I very nearly didn't make it out today because of a wardrobe crisis. I bought a beautiful skirt off the internet, marked size M (12), but although it is marked 12, it was actually a lot smaller than that, probably closer to an 8. It was what I ordered, so I have no complaint with the company, and I know that sizes vary, and I guess that the sizes of the brand Banned run small. Another customer had left a review to this end, so I should have taken heed. I felt that I had no issue with the seller, so instead of sending it back, I decided to insert some panels near the back to widen it out a bit, which worked out nicely in the end, but was nearly a disaster as my lovely little Mini Stitch travel sewing machine (the one I have up here in Scotland as my fancy one with half a galaxy's worth of stitch types and a vast array of feet and suchlike is in storage in England) broke after I'd sewn the first seam. Oops. After much frantic hand-stitching (not as neat as I would have liked, but I will re-sew it later) and help from my beloved Raven, I was ready to wear it out - an hour late. Oops.
I bought K. and M. delicious local ice-creams by way of an apology, and we went exploring. We went to Heroes for Sale, the local comic book and geekery shop, and then headed off towards the cathedral... by way of everywhere inbetween! The lovely shop assistant at Caledonian Gifts mended K's choker for her - she really is a lovely lady and a good friend of mine (with a spooky streak of her own). I bumped into so many people I knew in town, so kept pausing for chats.
|K. My Gothic Lolita friend, photo on phone-cam, at Eden Court.|
We also kept pausing for photographs. I don't mind it, and neither did the other two, if people asked nicely and politely to photograph us - we are certainly an unusual sight in Inverness, even if I do often wander around the city in full Romantic Goth gear - but people who just assume that we are happy to be photographed and interrupt and accost us and try and get us to pose without asking politely and without even so much as a please seem very rude indeed. The tourist who just asked us to look in his direction while we were having a rather involved conversation in the Cathedral (I was discussing various bits of Christian iconography on the pulpit) really annoyed me. If he had approached us with "Excuse me, but would you mind being photographed" or even an approximation of that if his English wasn't so good, would have sufficed.
An aside: I was once a Catholic, and quite faithful in my own eccentric way (I always found it quite hard to be a good Catholic - it turned out I was meant for a different path) and I sang in church choirs for a long time. As such, despite not currently having any personal belief in the faith presented, I always feel I should at least be respectful in chapels, churches, cathedrals and other ecclesiastical buildings, regardless of denomination - one of the reasons I tend not to use flash photography indoors when I visit - and I do think that others, whatever the religious persuasion, should acknowledge that these are houses of worship with active congregations as well as places for a bit of architectural tourism, and refrain from talking too loudly (let alone shouting!), swearing, using flash photography and generally doing anything profane and disturbing within the building. I think graveyards should be treated with respect too. I was quite sad to hear people swearing, taking God's name in vain (it might not mean anything to you to say "goddamn!" but be mindful of others around you; it's breaking the Second Commandment and the "hallowed be thy name" in the Lord's Prayer), walking up near the altar, etc. I'm not a Catholic, nor a Christian, and my personal beliefs don't include any of that kind of theology (I'm a pantheist, not a monotheist, for a start), but that doesn't mean I can't respect something. You might think someone is wrong, even believing in fairytales, but you can at least be respectful out of politeness.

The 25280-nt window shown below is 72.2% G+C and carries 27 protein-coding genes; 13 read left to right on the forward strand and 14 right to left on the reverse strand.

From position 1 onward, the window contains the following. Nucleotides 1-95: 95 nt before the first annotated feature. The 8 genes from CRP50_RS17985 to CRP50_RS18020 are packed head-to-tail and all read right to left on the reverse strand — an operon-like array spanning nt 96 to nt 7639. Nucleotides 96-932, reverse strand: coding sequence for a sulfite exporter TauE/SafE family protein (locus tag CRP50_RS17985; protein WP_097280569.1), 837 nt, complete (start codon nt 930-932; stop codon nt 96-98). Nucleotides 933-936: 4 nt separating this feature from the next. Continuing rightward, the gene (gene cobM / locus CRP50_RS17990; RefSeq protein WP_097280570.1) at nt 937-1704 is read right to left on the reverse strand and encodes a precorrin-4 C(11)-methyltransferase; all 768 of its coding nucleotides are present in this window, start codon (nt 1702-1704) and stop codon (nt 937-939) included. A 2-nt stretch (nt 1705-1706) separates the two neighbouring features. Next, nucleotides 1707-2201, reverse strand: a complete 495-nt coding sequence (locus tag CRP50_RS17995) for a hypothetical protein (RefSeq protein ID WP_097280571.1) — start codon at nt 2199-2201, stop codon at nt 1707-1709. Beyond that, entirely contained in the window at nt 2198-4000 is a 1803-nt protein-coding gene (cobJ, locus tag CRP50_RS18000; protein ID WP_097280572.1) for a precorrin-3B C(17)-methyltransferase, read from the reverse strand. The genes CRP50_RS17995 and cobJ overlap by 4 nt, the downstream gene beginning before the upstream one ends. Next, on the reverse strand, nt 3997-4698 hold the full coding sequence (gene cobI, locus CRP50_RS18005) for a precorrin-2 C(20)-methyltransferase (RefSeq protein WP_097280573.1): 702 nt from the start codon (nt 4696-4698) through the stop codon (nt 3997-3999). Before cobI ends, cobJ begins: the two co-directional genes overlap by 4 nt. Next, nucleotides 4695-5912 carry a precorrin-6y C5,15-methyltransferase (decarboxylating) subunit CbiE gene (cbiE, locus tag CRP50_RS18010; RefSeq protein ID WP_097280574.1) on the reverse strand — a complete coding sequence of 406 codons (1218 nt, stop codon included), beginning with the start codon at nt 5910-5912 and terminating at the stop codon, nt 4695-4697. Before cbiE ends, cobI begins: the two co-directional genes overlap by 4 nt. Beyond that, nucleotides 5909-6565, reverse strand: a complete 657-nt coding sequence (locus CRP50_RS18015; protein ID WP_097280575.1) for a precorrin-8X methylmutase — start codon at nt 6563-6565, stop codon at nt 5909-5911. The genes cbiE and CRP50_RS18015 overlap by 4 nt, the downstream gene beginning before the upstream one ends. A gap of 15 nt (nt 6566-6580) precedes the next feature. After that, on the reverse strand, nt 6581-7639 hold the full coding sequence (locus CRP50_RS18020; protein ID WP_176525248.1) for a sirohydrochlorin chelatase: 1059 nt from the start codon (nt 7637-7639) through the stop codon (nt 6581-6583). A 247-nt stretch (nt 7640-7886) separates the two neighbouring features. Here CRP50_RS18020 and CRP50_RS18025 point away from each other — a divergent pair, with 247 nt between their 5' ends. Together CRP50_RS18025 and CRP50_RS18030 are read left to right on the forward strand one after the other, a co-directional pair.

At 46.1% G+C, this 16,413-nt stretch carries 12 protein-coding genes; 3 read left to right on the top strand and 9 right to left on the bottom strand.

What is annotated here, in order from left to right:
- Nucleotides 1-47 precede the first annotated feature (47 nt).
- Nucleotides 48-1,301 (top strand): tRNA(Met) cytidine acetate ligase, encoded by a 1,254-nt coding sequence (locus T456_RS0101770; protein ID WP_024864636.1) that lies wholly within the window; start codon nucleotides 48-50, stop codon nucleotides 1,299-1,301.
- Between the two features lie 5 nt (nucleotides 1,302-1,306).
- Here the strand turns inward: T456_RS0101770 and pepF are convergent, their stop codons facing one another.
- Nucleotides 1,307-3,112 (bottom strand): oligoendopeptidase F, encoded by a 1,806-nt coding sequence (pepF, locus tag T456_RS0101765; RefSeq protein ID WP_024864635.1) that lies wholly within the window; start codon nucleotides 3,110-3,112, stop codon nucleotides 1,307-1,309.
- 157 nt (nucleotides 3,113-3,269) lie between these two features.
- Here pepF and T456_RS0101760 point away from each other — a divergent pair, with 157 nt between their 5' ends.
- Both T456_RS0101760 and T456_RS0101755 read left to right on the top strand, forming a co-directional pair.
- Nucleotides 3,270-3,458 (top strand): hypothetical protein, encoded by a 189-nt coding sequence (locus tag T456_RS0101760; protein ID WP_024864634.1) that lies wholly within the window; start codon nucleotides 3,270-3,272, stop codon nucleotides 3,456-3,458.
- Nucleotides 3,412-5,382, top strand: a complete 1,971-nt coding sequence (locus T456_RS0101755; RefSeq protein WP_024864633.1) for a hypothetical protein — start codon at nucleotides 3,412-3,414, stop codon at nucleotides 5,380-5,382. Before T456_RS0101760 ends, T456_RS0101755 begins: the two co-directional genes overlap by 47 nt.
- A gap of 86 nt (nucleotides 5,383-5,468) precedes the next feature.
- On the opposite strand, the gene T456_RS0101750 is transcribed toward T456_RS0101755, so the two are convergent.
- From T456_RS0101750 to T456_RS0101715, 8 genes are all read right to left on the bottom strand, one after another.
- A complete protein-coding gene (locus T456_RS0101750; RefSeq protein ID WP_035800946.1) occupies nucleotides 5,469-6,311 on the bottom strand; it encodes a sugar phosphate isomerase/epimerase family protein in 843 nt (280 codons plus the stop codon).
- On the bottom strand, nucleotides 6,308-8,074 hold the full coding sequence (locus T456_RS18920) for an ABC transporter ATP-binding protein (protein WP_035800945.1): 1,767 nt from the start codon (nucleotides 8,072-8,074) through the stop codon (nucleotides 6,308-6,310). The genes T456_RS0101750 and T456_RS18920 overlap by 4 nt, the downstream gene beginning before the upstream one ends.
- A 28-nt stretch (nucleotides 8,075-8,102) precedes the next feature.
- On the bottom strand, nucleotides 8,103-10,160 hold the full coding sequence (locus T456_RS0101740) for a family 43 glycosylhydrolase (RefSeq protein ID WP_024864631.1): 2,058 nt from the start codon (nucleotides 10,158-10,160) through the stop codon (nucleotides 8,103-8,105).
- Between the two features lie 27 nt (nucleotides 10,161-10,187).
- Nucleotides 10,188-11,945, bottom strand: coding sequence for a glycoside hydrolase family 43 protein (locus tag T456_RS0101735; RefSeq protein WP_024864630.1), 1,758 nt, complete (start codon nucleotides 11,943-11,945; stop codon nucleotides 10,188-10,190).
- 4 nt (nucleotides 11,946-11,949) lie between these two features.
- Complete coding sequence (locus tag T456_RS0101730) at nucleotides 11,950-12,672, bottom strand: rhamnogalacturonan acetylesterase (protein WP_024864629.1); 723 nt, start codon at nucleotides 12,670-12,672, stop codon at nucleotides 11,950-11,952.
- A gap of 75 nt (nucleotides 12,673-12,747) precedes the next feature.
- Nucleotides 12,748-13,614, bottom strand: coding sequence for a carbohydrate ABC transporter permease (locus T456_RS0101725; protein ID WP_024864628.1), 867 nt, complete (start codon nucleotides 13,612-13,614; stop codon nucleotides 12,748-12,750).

K. realised she had missed an appointment with a friend, and went off for her bus, and I stayed in town, talking to another S., the barmaid at Karma Lounge, before being picked up by Raven, who had been shopping for suitable clothes for Capoeira - he's decided he wants to come to classes with me, which is fun. Now we do archery AND martial arts together!
|Me, looking Lolita-ish! |
The puff to the side is how the skirt is supposed to be,
the flatness on the right is what the weight of my bag did!
Phone-cam photo by K. on my phone, at Eden Court.
As you can see my outfit is decidedly Lolita inspired, but not actually Lolita. The 'granny boots' are definitely more Romantic Goth, the skirt far too high above the knee to qualify as Lolita (although I am sure it would be suitable on someone much shorter than me; I am between 5'9 and 5'10!) and the shiny fabrics more associated with Romantic Goth and Aristocrat fashion than Lolita, and the makeup definitely more Romantic Goth. I am not a Lolita, but I wanted to put together an outfit that was both "me" in terms of what I like to wear, and of a suitable sort of silhouette to go well with the outfits of the two friends I was with.